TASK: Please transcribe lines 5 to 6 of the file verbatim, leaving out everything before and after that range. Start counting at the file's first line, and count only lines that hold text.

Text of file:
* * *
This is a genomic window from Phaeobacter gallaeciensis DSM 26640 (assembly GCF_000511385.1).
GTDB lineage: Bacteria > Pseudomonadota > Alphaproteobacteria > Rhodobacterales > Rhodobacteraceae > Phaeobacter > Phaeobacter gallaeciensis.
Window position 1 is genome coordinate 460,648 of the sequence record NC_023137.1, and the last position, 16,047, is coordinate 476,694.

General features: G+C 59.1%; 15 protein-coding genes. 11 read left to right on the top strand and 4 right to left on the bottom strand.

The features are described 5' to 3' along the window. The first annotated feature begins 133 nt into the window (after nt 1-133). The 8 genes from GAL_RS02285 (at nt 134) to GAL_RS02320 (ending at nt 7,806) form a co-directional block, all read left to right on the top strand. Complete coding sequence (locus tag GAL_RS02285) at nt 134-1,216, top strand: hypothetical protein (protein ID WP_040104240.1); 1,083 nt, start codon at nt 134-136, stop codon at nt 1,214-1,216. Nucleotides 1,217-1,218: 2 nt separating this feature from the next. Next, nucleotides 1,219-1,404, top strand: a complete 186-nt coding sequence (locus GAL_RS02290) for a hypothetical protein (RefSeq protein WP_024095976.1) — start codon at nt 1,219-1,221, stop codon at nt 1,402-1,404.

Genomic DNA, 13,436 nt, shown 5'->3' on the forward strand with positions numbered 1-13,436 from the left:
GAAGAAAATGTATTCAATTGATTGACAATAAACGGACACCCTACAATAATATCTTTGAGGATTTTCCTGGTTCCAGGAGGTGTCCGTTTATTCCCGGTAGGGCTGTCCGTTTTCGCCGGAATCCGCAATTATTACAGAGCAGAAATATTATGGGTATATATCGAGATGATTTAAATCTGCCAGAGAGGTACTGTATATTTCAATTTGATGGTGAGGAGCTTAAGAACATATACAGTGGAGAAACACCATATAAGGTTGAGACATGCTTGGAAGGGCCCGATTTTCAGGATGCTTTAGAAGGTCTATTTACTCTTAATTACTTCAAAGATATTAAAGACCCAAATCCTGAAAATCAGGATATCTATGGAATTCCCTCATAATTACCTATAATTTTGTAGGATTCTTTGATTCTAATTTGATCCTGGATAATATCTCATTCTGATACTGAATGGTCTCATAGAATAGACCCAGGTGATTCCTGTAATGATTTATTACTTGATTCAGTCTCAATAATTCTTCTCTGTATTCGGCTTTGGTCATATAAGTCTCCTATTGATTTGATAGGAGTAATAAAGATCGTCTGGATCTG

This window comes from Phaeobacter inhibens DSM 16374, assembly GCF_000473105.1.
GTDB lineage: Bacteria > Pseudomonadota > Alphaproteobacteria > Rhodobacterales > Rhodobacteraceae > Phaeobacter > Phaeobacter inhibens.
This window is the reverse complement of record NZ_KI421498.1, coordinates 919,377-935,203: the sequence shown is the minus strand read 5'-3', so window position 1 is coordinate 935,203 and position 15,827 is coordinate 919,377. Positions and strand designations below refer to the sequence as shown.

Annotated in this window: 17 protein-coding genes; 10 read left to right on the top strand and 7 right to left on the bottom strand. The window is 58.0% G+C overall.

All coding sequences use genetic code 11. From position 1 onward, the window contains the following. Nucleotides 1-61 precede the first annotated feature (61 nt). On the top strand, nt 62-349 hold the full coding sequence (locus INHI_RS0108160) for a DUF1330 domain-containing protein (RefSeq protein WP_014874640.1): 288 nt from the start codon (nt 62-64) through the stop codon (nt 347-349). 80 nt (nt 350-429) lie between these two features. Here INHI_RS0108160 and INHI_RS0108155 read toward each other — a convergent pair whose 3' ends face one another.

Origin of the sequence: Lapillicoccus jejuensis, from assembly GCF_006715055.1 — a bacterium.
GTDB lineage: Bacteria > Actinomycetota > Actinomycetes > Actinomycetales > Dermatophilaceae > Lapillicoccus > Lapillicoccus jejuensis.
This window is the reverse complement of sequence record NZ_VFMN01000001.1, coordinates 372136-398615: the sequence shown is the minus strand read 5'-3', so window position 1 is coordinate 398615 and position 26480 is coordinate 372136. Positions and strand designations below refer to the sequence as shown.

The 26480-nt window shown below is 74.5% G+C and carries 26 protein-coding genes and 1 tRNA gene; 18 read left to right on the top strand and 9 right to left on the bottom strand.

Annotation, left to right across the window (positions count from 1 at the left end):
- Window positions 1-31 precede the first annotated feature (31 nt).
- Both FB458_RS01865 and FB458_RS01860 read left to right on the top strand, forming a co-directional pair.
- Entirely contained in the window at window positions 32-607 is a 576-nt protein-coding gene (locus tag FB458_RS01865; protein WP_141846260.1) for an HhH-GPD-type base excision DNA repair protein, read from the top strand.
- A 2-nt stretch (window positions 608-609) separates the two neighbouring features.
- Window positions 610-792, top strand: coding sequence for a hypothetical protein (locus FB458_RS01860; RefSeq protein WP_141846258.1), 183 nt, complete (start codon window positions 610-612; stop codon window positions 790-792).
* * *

The features are described 5' to 3' along the window. The first annotated feature begins 133 nt into the window (after nt 1-133). The 8 genes from GAL_RS02285 (at nt 134) to GAL_RS02320 (ending at nt 7,806) form a co-directional block, all read left to right on the top strand. Complete coding sequence (locus tag GAL_RS02285) at nt 134-1,216, top strand: hypothetical protein (protein ID WP_040104240.1); 1,083 nt, start codon at nt 134-136, stop codon at nt 1,214-1,216. Nucleotides 1,217-1,218: 2 nt separating this feature from the next. Next, nucleotides 1,219-1,404, top strand: a complete 186-nt coding sequence (locus GAL_RS02290) for a hypothetical protein (RefSeq protein WP_024095976.1) — start codon at nt 1,219-1,221, stop codon at nt 1,402-1,404.

Genomic DNA, 13,436 nt, shown 5'->3' on the forward strand with positions numbered 1-13,436 from the left: